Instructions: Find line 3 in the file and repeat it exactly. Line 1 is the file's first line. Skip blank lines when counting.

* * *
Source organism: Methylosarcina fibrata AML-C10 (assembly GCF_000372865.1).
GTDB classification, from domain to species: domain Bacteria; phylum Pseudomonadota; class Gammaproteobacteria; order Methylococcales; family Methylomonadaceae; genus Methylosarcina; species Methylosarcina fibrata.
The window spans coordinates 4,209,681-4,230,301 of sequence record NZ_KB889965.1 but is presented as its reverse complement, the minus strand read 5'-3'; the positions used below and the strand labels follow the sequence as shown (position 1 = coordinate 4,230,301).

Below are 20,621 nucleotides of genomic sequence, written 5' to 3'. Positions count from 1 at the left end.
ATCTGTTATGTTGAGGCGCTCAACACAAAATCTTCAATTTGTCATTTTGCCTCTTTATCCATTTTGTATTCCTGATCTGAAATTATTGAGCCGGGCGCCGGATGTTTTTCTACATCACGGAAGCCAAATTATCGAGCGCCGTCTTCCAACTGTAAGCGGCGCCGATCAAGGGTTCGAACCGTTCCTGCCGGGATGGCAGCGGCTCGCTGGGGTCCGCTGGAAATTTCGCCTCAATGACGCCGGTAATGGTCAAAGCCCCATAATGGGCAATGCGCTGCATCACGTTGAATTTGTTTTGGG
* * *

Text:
The window spans coordinates 4,209,681-4,230,301 of sequence record NZ_KB889965.1 but is presented as its reverse complement, the minus strand read 5'-3'; the positions used below and the strand labels follow the sequence as shown (position 1 = coordinate 4,230,301).